Yankees Manager Joe Girardi started his pregame press conference with the good news/bad news scenario and he started with the bad news. “The bad news is at some point they decided to do a contrast MRI on Joba today and he has a torn ligament,” Girardi said. “And the interesting thing about this is, if you do every strength exercise with Joba, he passes with flying colors and he has no idea when it happened.”
Joba has been a key piece to a Yankees bullpen puzzle that for the most part has been pretty impressive in 2011. The bullpen was supposed to be a strength for the Yankees coming into the season and has been just absolutely decimated by injuries. The staff has already suffered disabled list stints from Rafael Soriano and Pedro Feliciano. David Robertson is now the primary setup man for the forseeable future and the future of Joba Chamberlain is of major concern.
In 27 appearances this season, Chamberlain was 2-0 with a 2.83 ERA, while striking out 24 in 28 2/3 innings pitched. He also hasn't allowed a run in his last 9 2/3 innings, which is his last eight appearances dating back to May 16.
The odd thing about this injury is that Joba feels absolutely no pain. “When you talk about the symptoms that someone has (with a torn ligament), Joba doesn't have them,” Girardi said. He would also go on to say, “My guess is he's probably going to have to have surgery ... but i'm just guessing.”
When Joba approached the media in the clubhouse he was visibly shaken and quite emotional at first. Holding back some of his emotion, he started out by saying, “This sucks. There's no way to sugarcoat it, I guess. Just something I didn't expect, obviously, with no pain.”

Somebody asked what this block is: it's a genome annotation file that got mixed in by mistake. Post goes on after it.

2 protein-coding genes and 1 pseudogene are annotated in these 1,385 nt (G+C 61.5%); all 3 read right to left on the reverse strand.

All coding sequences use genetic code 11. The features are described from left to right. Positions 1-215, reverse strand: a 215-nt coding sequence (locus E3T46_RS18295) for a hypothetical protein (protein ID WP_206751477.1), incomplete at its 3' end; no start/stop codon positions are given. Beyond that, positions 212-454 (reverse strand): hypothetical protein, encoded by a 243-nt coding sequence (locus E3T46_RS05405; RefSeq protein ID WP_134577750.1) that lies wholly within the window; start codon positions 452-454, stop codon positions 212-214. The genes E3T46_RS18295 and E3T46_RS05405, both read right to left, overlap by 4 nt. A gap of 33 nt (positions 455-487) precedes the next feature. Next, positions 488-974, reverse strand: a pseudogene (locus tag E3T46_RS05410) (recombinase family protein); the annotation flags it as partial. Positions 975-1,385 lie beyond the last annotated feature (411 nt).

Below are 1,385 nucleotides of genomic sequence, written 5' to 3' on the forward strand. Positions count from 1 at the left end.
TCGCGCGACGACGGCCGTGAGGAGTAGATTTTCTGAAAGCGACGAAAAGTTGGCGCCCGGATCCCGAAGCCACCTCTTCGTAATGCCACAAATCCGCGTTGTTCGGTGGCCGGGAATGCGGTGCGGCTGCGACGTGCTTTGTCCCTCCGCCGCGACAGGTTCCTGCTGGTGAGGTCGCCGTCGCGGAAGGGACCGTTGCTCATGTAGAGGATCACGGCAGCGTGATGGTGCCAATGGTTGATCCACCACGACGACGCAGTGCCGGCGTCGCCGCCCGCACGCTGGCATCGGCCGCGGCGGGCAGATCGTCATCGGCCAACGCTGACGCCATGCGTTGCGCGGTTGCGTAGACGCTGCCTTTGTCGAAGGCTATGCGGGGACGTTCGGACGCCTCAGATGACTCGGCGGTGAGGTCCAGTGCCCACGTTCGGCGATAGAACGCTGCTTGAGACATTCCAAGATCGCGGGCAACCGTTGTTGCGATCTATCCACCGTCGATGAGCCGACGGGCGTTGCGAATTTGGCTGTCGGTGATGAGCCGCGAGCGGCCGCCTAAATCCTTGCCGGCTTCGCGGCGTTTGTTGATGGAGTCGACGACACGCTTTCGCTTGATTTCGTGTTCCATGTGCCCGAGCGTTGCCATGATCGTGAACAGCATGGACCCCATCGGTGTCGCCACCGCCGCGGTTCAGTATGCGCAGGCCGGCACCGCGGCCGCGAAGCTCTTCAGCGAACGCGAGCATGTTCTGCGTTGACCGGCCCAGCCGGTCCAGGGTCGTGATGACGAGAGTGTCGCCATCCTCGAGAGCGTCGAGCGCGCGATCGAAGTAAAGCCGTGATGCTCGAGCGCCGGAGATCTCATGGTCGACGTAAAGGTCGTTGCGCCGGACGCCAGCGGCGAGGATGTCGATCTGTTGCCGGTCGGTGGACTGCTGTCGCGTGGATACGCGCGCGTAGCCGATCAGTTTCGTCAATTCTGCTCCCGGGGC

An interesting thing that he went on to say was that he felt no discomfort, nor any pain when he pitched. He didn't have his best stuff in his last outing, but that was the best game he pitched all season because he wasn't relying on his stuff, he had to pitch. Joba also revealed that he would do anything to pitch, but doesn't want to hurt the team in any way. He also said that he's only 25 years old and he does not want to jeopardize his future career.
“A lot of guys who had it, feel a pop,” Joba said. “It's hard to open doors. It's hard to do certain things and nothing bothers me. That's why it's really surprising for me.” When asked later about what the schedule is from here, he said, “Send them (contrast MRI results) to Dr. Andrews and see what he says and go from there. There's really not much more we can do. Just continue to rehab here and whatever he says, go from there, see what his opinion is.”
Unfortunately, if Girardi's prediction is correct about Joba possibly undergoing Tommy John surgery, that would cost him not only the rest of this season, but it would be a full year of recovery time. This is certainly the worst case scenario for what seemed to be just a minor injury when he initially went on the disabled list.
With all of the bad news coming in for the Yankees, the good news was that Phil Hughes threw 30 pitches and Girardi told the media that he was consistently hitting 92 MPH on the radar gun, while averaging between 90-92. Next Tuesday, Hughes will make his first rehab start in the Gulf Coast League. A speedy Hughes return could really give the Yankees pitching staff a much-needed boost.
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